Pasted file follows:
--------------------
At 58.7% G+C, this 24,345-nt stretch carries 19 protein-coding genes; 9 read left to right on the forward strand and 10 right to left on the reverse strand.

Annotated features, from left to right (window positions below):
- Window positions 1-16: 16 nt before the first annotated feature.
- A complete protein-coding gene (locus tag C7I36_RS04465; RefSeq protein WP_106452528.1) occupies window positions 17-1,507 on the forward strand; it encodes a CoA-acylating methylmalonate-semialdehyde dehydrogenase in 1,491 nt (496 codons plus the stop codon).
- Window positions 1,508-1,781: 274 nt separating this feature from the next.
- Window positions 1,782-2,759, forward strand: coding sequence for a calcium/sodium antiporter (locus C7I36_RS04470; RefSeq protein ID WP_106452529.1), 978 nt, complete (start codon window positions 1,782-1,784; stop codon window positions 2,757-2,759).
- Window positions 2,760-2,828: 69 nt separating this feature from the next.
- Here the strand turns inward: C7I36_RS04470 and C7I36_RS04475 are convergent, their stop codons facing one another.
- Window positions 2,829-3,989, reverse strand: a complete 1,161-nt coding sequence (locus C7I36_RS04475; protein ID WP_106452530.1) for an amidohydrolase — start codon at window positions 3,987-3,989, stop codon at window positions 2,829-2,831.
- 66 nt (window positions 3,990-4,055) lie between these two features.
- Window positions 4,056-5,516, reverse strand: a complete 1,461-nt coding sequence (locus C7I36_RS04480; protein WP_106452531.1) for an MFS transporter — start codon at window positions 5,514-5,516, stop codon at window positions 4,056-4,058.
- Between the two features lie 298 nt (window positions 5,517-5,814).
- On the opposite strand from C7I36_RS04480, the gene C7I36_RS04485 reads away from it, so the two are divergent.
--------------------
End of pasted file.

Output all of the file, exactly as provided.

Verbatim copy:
At 58.7% G+C, this 24,345-nt stretch carries 19 protein-coding genes; 9 read left to right on the forward strand and 10 right to left on the reverse strand.

Annotated features, from left to right (window positions below):
- Window positions 1-16: 16 nt before the first annotated feature.
- A complete protein-coding gene (locus tag C7I36_RS04465; RefSeq protein WP_106452528.1) occupies window positions 17-1,507 on the forward strand; it encodes a CoA-acylating methylmalonate-semialdehyde dehydrogenase in 1,491 nt (496 codons plus the stop codon).
- Window positions 1,508-1,781: 274 nt separating this feature from the next.
- Window positions 1,782-2,759, forward strand: coding sequence for a calcium/sodium antiporter (locus C7I36_RS04470; RefSeq protein ID WP_106452529.1), 978 nt, complete (start codon window positions 1,782-1,784; stop codon window positions 2,757-2,759).
- Window positions 2,760-2,828: 69 nt separating this feature from the next.
- Here the strand turns inward: C7I36_RS04470 and C7I36_RS04475 are convergent, their stop codons facing one another.
- Window positions 2,829-3,989, reverse strand: a complete 1,161-nt coding sequence (locus C7I36_RS04475; protein ID WP_106452530.1) for an amidohydrolase — start codon at window positions 3,987-3,989, stop codon at window positions 2,829-2,831.
- 66 nt (window positions 3,990-4,055) lie between these two features.
- Window positions 4,056-5,516, reverse strand: a complete 1,461-nt coding sequence (locus C7I36_RS04480; protein WP_106452531.1) for an MFS transporter — start codon at window positions 5,514-5,516, stop codon at window positions 4,056-4,058.
- Between the two features lie 298 nt (window positions 5,517-5,814).
- On the opposite strand from C7I36_RS04480, the gene C7I36_RS04485 reads away from it, so the two are divergent.